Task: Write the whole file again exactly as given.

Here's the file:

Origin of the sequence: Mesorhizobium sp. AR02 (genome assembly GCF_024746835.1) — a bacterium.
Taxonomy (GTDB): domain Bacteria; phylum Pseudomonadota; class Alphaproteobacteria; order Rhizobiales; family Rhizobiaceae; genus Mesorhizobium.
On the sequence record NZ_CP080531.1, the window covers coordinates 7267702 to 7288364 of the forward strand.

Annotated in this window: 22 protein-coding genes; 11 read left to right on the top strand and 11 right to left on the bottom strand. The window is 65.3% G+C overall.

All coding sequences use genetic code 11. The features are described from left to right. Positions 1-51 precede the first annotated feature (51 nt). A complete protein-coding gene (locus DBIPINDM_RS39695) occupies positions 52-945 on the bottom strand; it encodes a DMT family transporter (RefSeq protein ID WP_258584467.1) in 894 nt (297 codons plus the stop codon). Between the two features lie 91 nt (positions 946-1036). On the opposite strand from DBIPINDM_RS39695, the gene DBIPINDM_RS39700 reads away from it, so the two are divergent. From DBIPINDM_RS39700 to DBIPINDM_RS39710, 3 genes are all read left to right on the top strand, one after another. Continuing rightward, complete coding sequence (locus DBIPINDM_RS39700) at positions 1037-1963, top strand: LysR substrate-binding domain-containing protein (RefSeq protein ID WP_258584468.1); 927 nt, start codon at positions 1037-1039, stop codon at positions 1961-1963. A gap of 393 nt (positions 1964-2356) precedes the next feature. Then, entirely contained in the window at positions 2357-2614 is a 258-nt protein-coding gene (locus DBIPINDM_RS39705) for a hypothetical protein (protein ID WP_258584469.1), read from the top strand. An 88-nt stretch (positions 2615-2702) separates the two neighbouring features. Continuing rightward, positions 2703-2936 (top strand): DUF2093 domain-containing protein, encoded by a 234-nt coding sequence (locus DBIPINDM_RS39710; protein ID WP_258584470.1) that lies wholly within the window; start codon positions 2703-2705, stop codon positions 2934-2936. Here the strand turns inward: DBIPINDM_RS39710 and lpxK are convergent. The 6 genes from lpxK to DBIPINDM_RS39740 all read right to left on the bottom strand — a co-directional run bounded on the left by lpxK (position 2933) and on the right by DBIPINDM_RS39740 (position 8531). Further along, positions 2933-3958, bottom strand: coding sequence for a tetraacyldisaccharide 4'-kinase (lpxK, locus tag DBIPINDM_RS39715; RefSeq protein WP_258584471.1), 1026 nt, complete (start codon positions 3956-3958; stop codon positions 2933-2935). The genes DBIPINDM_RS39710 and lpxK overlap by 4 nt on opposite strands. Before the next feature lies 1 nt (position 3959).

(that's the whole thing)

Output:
Origin of the sequence: Mesorhizobium sp. AR02 (genome assembly GCF_024746835.1) — a bacterium.
Taxonomy (GTDB): domain Bacteria; phylum Pseudomonadota; class Alphaproteobacteria; order Rhizobiales; family Rhizobiaceae; genus Mesorhizobium.
On the sequence record NZ_CP080531.1, the window covers coordinates 7267702 to 7288364 of the forward strand.

Annotated in this window: 22 protein-coding genes; 11 read left to right on the top strand and 11 right to left on the bottom strand. The window is 65.3% G+C overall.

All coding sequences use genetic code 11. The features are described from left to right. Positions 1-51 precede the first annotated feature (51 nt). A complete protein-coding gene (locus DBIPINDM_RS39695) occupies positions 52-945 on the bottom strand; it encodes a DMT family transporter (RefSeq protein ID WP_258584467.1) in 894 nt (297 codons plus the stop codon). Between the two features lie 91 nt (positions 946-1036). On the opposite strand from DBIPINDM_RS39695, the gene DBIPINDM_RS39700 reads away from it, so the two are divergent. From DBIPINDM_RS39700 to DBIPINDM_RS39710, 3 genes are all read left to right on the top strand, one after another. Continuing rightward, complete coding sequence (locus DBIPINDM_RS39700) at positions 1037-1963, top strand: LysR substrate-binding domain-containing protein (RefSeq protein ID WP_258584468.1); 927 nt, start codon at positions 1037-1039, stop codon at positions 1961-1963. A gap of 393 nt (positions 1964-2356) precedes the next feature. Then, entirely contained in the window at positions 2357-2614 is a 258-nt protein-coding gene (locus DBIPINDM_RS39705) for a hypothetical protein (protein ID WP_258584469.1), read from the top strand. An 88-nt stretch (positions 2615-2702) separates the two neighbouring features. Continuing rightward, positions 2703-2936 (top strand): DUF2093 domain-containing protein, encoded by a 234-nt coding sequence (locus DBIPINDM_RS39710; protein ID WP_258584470.1) that lies wholly within the window; start codon positions 2703-2705, stop codon positions 2934-2936. Here the strand turns inward: DBIPINDM_RS39710 and lpxK are convergent. The 6 genes from lpxK to DBIPINDM_RS39740 all read right to left on the bottom strand — a co-directional run bounded on the left by lpxK (position 2933) and on the right by DBIPINDM_RS39740 (position 8531). Further along, positions 2933-3958, bottom strand: coding sequence for a tetraacyldisaccharide 4'-kinase (lpxK, locus tag DBIPINDM_RS39715; RefSeq protein WP_258584471.1), 1026 nt, complete (start codon positions 3956-3958; stop codon positions 2933-2935). The genes DBIPINDM_RS39710 and lpxK overlap by 4 nt on opposite strands. Before the next feature lies 1 nt (position 3959).